CPCs for Sponsored Brand Ads went through the roof (the importance of being responsive)
Emily shared that CPCs (cost-per-click) for Sponsored Brand ad types skyrocketed during the event. We have seen this trend in prior years, and were ready to react if this played out.
Sponsored Brand ads are terrific at driving awareness and consideration, and we rely on them heavily leading up to the event.
Emily noticed around 10AM of the first day that CPCs for one home goods client had skyrocketed from the brand’s average of $2.50 throughout the year, up to $8 or $9. That’s when she re-directed that ad budget to Sponsored Product ads, where the CPCs were more stable and we were still seeing good conversions.
While not unexpected, the sharp ramp in CPCs was unusual. This underscores the need to be nimble and react quickly during such a high-traffic event.
Conquesting more aggressive than ever
Emily shares how she saw success in targeting competitor branded terms and ASINs for a brand in the kitchen category. But that tactic can also be used by your own competitors.
By keeping close tabs on which competitors were targeting her clients’ top ASINs and brand terms, Emily could initiate brand defense campaigns to combat the conquesting.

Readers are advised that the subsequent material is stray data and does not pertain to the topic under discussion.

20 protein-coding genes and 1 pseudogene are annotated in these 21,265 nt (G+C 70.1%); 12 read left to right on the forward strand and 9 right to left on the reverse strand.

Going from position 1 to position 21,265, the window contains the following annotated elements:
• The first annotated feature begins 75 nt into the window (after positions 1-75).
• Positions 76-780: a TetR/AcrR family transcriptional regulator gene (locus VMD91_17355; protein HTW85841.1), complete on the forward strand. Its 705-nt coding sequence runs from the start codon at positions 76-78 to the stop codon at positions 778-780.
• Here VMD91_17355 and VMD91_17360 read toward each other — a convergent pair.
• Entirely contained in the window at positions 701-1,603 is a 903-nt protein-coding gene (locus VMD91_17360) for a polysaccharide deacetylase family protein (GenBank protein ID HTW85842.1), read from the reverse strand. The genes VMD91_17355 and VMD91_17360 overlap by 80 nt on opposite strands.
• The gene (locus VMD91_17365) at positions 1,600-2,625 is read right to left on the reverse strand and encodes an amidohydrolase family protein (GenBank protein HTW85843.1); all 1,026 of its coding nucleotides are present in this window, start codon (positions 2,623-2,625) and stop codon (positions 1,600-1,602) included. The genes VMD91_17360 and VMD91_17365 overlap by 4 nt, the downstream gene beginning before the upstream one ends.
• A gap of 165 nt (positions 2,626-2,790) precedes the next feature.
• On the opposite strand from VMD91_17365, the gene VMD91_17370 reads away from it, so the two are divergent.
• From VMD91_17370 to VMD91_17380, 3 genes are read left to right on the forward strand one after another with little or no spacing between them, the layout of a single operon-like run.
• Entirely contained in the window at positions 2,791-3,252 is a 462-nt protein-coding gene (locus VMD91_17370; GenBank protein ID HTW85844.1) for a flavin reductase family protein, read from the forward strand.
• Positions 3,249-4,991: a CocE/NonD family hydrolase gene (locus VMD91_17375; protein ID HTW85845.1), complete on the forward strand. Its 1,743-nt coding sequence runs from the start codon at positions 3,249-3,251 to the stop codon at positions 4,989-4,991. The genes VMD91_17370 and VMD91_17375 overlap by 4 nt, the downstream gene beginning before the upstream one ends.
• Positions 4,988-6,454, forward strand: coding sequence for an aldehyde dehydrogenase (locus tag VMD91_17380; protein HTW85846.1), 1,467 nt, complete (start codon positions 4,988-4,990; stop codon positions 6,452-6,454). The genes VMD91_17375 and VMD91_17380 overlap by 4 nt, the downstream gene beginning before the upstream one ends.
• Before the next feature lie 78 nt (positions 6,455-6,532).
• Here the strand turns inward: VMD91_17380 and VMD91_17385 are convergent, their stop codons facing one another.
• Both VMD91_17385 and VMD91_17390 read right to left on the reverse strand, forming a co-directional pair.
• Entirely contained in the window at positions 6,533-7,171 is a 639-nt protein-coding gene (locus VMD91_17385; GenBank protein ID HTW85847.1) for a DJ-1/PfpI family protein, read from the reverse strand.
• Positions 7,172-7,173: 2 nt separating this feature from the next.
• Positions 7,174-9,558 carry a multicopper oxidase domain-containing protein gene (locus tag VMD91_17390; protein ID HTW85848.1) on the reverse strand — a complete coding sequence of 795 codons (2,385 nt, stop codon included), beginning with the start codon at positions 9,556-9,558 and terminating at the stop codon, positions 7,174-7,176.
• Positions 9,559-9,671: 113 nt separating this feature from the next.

As a competitive event, savvy advertisers are out there, being as scrappy as possible in acquiring traffic. Again, this underscores the need to be watching closely and responding to market dynamics as the day unfolds.
Amazon DSP builds pre-event demand
Another retail media manager, Robert Benlloch, shared a good news story for a client in the supplements category who had significantly increased ad spend, primarily in top-of-funnel DSP advertising, conquesting campaigns, and ranking campaigns.
This incremental investment resulted in the brand having a dominant SOV (share of voice) for the most important keywords in their market. This competitive position played out extremely well on Prime Day, as the brand was “already on third base.”
- Last PD compared to 2022 October PD:
- Ad Spend: $5,096 / $1,835 = +177%
- Ad Sales: $25,598 / $14,000 = +82%
- ACOS: 19.9% / 13.2% = +50%
- DSP spend: $969 / $597 = +62%
- Total sales: $59,056 / $30,899 = +91%
- TACOS: 10.2% / 7.8% = +30%
A few technical glitches
We have shared previously how big events like this can be taken down by glitches and reporting outages. (Read my Forbes post: Amazon Prime Day Bloopers And Glitches: 6 Lessons Brands Can’t Ignore)
While there was not a serious outage or issue that lasted hours at a time, there were short periods where the promotions dashboard was unavailable. One of our tech partners noted that data was flowing slower from Amazon than usual. And as of today (Friday) we don’t yet have VC sales data available for the second day, whereas the data set was complete in the same timeframe last year.
That’s it for this year’s Fall Prime Big Deal Days Event. Make sure you subscribe to our newsletter to see more data as it comes out, and how we’ll be preparing for Black Friday/Cyber Monday.
Kiri Masters, Head of Retail Marketplace Strategy at Acadia
With contributions from Emily Ostrander (Retail Media Manager) and Joao Couceiro (Retail Marketplaces Account Manager)